BACKGROUND: The ideal treatment strategy for acute pulmonary embolism (PE) remains a subject of debate. Treatment strategies vary based on numerous factors including the clinical scenario, hemodynamic variables, PE location, and personnel who are trained in advanced PE management therapies. METHODS: Similar to an acute myocardial infarction network, we created a regional referral system called the Acute PE Network to facilitate the transport of patients with PE from referring facilities and improve access to advanced therapies...
September 2015: Critical Pathways in Cardiology
Nosheen Reza, David M Dudzinski
Pulmonary embolism (PE) is a complex and multidimensional pathophysiology, the diagnosis and management of which spans multiple disciplines. The high morbidity and associated mortality of "massive" and "submassive" acute PE may require prompt, definitive management; however, current consensus guidelines in this domain are not supported by high-level evidence. Randomized clinical trials comparing available pharmacologic and invasive treatment modalities-including anticoagulation, thrombolysis, and embolectomy-have not been conducted and continue to be challenging to conceptualize, design, and execute...
June 2015: Current Treatment Options in Cardiovascular Medicine
Manisa Ghani, Antony Tobin
OBJECTIVE: To determine the proportion of computed tomography pulmonary angiograms (CTPAs), performed after medical emergency team (MET) calls, that are positive for pulmonary embolism (PE), and whether there are useful clinical predictors of positive CTPA results. DESIGN: All patients from a tertiary referral hospital in Melbourne who had an MET response and an associated CTPA within 6 hours, from 2009 to 2013, were included. We reviewed medical records to assess indications for CTPA, including MET clinical triggers, time of day of the MET (implying the seniority of decision making), chest x-ray results and Wells scores as a clinical decision rule for PE...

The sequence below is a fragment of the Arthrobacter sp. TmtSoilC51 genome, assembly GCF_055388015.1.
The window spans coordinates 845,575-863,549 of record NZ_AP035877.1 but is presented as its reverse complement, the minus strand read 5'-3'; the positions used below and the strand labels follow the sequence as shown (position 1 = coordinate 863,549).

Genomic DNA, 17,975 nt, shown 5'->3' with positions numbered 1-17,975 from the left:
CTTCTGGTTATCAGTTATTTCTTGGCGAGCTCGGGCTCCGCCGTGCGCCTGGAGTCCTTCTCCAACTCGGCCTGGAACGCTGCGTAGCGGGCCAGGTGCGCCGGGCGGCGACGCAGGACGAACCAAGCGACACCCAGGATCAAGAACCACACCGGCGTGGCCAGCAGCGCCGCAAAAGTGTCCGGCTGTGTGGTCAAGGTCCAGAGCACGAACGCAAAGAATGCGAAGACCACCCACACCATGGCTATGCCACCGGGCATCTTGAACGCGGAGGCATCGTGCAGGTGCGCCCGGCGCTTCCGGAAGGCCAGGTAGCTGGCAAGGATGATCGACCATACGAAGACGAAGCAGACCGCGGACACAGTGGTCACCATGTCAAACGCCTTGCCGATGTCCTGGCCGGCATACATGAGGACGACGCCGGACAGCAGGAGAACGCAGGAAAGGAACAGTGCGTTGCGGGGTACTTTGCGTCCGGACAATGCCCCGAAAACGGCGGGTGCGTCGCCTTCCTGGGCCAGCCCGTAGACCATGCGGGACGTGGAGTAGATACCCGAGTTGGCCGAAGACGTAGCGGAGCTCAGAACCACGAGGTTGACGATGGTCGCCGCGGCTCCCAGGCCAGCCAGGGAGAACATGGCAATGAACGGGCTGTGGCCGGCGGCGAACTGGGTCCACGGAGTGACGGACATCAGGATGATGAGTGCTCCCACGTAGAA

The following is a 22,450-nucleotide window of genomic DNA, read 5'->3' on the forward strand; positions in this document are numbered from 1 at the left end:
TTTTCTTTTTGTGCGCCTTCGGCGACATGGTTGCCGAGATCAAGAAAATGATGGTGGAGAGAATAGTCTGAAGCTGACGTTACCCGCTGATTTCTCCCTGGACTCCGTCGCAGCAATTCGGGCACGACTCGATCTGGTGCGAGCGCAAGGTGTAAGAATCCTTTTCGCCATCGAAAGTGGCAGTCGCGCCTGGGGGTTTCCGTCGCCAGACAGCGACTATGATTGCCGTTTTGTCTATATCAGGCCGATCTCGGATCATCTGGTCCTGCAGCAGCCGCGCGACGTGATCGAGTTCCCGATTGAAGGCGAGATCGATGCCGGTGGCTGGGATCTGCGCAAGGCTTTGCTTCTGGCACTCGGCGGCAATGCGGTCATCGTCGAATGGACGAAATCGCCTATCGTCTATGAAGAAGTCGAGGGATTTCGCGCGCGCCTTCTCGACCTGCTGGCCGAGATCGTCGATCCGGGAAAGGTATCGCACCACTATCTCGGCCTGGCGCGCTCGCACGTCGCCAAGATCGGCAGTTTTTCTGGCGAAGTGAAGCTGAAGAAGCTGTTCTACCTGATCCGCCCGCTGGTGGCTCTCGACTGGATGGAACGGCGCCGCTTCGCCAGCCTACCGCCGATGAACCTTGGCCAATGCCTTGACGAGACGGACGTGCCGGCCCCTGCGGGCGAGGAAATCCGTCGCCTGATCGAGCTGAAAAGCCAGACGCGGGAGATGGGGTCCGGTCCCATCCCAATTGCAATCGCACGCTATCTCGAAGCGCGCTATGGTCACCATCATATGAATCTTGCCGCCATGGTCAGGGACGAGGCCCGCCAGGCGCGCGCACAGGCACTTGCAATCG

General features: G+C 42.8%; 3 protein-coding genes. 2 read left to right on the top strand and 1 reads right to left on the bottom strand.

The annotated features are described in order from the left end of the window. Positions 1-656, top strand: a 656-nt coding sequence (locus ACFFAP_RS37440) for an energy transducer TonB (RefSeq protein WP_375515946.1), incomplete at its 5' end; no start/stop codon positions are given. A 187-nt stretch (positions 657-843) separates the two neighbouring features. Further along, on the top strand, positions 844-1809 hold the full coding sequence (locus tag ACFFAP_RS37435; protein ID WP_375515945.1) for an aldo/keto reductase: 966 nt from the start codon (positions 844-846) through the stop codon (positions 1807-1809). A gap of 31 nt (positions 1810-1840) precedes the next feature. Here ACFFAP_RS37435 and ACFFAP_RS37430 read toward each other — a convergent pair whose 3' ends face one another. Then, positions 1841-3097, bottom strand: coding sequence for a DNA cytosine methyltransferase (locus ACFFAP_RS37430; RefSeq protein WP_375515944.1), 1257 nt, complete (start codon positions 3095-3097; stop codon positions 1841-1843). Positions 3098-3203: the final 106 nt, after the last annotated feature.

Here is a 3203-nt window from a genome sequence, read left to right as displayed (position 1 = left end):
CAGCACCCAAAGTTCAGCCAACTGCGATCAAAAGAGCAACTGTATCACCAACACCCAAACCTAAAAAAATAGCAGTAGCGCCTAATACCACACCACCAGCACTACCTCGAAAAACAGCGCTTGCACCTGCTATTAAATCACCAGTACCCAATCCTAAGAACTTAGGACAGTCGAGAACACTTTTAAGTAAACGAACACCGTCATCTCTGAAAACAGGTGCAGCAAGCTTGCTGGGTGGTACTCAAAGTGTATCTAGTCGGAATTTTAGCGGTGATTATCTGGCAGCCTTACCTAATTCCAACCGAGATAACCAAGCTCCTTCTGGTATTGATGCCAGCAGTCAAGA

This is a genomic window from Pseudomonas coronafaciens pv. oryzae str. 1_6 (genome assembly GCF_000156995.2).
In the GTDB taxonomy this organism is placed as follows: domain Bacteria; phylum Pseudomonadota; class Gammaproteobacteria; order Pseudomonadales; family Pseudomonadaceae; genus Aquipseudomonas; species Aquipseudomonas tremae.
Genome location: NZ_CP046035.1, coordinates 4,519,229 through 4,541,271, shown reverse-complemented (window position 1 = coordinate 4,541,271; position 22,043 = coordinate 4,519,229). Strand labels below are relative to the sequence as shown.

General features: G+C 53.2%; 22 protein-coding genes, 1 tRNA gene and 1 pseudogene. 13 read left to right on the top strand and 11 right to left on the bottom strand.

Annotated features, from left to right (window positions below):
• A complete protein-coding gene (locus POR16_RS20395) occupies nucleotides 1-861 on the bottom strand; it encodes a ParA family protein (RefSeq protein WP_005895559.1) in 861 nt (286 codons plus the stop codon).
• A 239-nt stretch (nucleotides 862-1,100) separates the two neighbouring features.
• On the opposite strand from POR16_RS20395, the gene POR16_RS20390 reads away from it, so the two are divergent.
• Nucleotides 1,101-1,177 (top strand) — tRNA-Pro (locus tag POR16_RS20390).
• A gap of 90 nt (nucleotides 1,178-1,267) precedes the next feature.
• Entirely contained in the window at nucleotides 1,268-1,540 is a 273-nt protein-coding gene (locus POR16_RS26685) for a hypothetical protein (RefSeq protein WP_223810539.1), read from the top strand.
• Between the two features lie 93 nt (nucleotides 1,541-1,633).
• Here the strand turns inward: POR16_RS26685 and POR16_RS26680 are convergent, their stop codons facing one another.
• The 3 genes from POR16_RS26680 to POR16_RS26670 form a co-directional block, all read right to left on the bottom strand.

December 2014: Critical Care and Resuscitation: Journal of the Australasian Academy of Critical Care Medicine
Tim Provias, David M Dudzinski, Michael R Jaff, Kenneth Rosenfield, Richard Channick, Joshua Baker, Ido Weinberg, Cameron Donaldson, Rajeev Narayan, Andrew N Rassi, Christopher Kabrhel
New and innovative tools have emerged for the treatment of massive and submassive pulmonary embolism (PE). These novel treatments, when considered alongside existing therapy, such as anticoagulation, systemic intravenous thrombolysis, and open surgical pulmonary embolectomy, have the potential to improve patient outcomes. However, data comparing different treatment modalities are sparse, and guidelines provide only general advice for their use. Treatment decisions rest on clinician expertise and institutional resources...
February 2014: Hospital Practice (Minneapolis)
Christopher Kabrhel, Michael R Jaff, Richard N Channick, Joshua N Baker, Kenneth Rosenfield
No abstract text is available yet for this article.
November 2013: Chest
Steven Deitelzweig
Total hip arthroplasty is a frequently performed orthopedic surgical procedure, and the number of these surgeries is expected to increase significantly over the coming years. Patients undergoing joint arthroplasty are at a particularly high risk for developing venous thromboembolic events (eg, deep vein thrombosis and pulmonary embolism). Prevention of postoperative complications is an important responsibility not only for orthopedic surgeons, but also for other clinicians involved in patients' care. Effective thromboprophylaxis is crucial to reduce the risk of developing venous thromboembolism following total hip arthroplasty and is an important goal of therapy...
April 2012: Hospital Practice (Minneapolis)
Samuel A Tisherman
In the perioperative period, patients may suffer complications leading to serious adverse events. Patient deterioration needs to be rapidly identified, and a rapid response system must be initiated. Additional personnel may also be needed. Rescue therapies, beyond the routine resuscitative efforts, may be needed in some cases. The types of complications that may be faced include a difficult airway, refractory hypoxemia, pulmonary embolism, myocardial infarction, cardiac arrest with restoration of pulse but ongoing coma, and stroke...
April 2012: Surgical Clinics of North America
Lawrence A Lynn, J Paul Curry